Stop eating like there’s no tomorrow

Weighing too much, for me, was a combination of things. I love food, I am naturally inclined to recline, and I tell myself a lot of lies. 

I discovered that I’m not different than many other people whose weight tends to rise above “happy” levels.

“Happy Weight” is the range usually no more than 5-10 pounds where we are happy with the number on the scale, how we fit into our clothes, how we look, how we feel, and our important health numbers.

"Because I'm happy! Clap along if you feel happy too!"

“Because I’m happy! Clap along if you feel happy too!”


Perhaps the biggest challenge to my happy weight is how I talked to myself.

I was always looking for a way to “eat today and pay tomorrow.” If there were such a thing as a credit score for “eating beyond your means” mine would be way down in the poor range.

If I’m being vague, I’ll stop using metaphors. I ate too much and promised to fix it tomorrow by a combination of exercise and under eating. My plan, that never quite worked out as I promised to myself. I ate too much day after day after day despite my promises and good intentions.

Paying tomorrow usually started off great in the morning. Skipping breakfast is easy. Packing a banana for lunch is easy too. Eating the banana before 10am is also easy, as is telling myself I’ll skip lunch. Skipping lunch wasn’t as easy, but I could do it, all the while congratulating myself for sticking to the payback plan.

Things would go awry sometime between 2 and 3pm. It started with an indiscriminate eating something – whatever was handy. It might have been a few chips or a few cookies of a bite of a candy bar. Whatever it was I’d be telling myself, “I’m only going to eat this little bit to take the edge off my hunger. I’m not going to eat enough to really count it as eating.”

Yup! That was my logic – “I’m eating but it’s not counting as eating because I can turn this all around tomorrow.”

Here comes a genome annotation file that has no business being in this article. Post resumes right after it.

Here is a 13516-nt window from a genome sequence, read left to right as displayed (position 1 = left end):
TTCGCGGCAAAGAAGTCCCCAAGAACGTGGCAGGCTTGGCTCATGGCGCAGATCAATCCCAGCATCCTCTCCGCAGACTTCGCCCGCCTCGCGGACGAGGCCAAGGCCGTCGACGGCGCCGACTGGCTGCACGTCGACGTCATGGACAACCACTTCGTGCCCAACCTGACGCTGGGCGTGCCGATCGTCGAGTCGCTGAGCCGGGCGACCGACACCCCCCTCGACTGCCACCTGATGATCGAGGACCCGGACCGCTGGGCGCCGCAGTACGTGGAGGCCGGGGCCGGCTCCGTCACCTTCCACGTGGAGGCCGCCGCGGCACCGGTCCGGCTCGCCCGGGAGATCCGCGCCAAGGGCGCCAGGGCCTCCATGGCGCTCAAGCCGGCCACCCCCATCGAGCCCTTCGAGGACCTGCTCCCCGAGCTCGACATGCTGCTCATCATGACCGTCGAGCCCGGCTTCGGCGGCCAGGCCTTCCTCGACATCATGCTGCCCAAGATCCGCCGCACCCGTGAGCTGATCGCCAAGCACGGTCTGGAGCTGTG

Once I started eating, and possibly because of the food choices, I realized how hungry I really was. Once that happened I’d eat too much and it would become necessary to make the, “fix this tomorrow” promise again. Of course, I couldn’t fix it tomorrow and if I were honest with myself I’d admit that. Instead the pattern was repeated day after day.

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I needed to create a new pattern.

One that actually worked to make me eat enough to be satisfied and avoid consistently overeating. I thought about what would achieve this and realized my problem was always “tomorrow.”

Knowing that I borrowed against tomorrow and never paid my debts, the first thing I needed to do was throw away all of my tomorrows. I needed to stop using “tomorrow as a reason to not do what I need to do today.”

No more tomorrows – just today!

Eating just for today didn’t mean I had to be perfect. It meant I had to own my actions. What I did today, I needed to accept. There was no more, “today doesn’t matter because I can fix today when tomorrow comes.”

It was a new way of thinking and looking at things for me. At first it wasn’t easy. I relied on some cues to help me break my “there’s always tomorrow” habit. I wear a watch on my left wrist and I let my watch serve as a reminder. I am left handed so I pick up the fork with my left hand. When I picked up a fork there was my reminder.  IMG_1015

I may reach for food with either hand, so I wore my “today bracelet” on my right hand. That covered my for either hand. I liked to tell myself that a lapse wasn’t my fault. Somebody made me do it or the food controlled me, but the watch and the bracelet told me a different – and the true – story. The hands that put food in my mouth were completely and entirely controlled by me.  IMG_1010


I follow a food plan that helps me eat more nutritiously while keeping my calories I eat about equal to the calories I burn. There is room for indulgent treats within my food plan, but not too often and not without some thought about how to balance them. I follow the plan, but not perfectly.

Sometimes it’s, “plan be damned. I’m going to eat beyond my plan limits today. I only have today; I only have to worry about today!” When I approach an overindulgence knowing that I pay today for what I do today, it increases my ability to stay within my budget.

No more “free lunches” for me!



Jackie Conn

About Jackie Conn

Jackie Conn is married and has four grown daughters and four grandchildren. She is a Weight Watchers success story. She's a weight loss expert with 25 years of experience guiding women and men to their weight-related goals. Her articles on weight management have been published in health, family and women's magazines. She has been a regular guest on Channel 5 WABI news, FOX network morning program Good Day Maine and 207 on WCSH.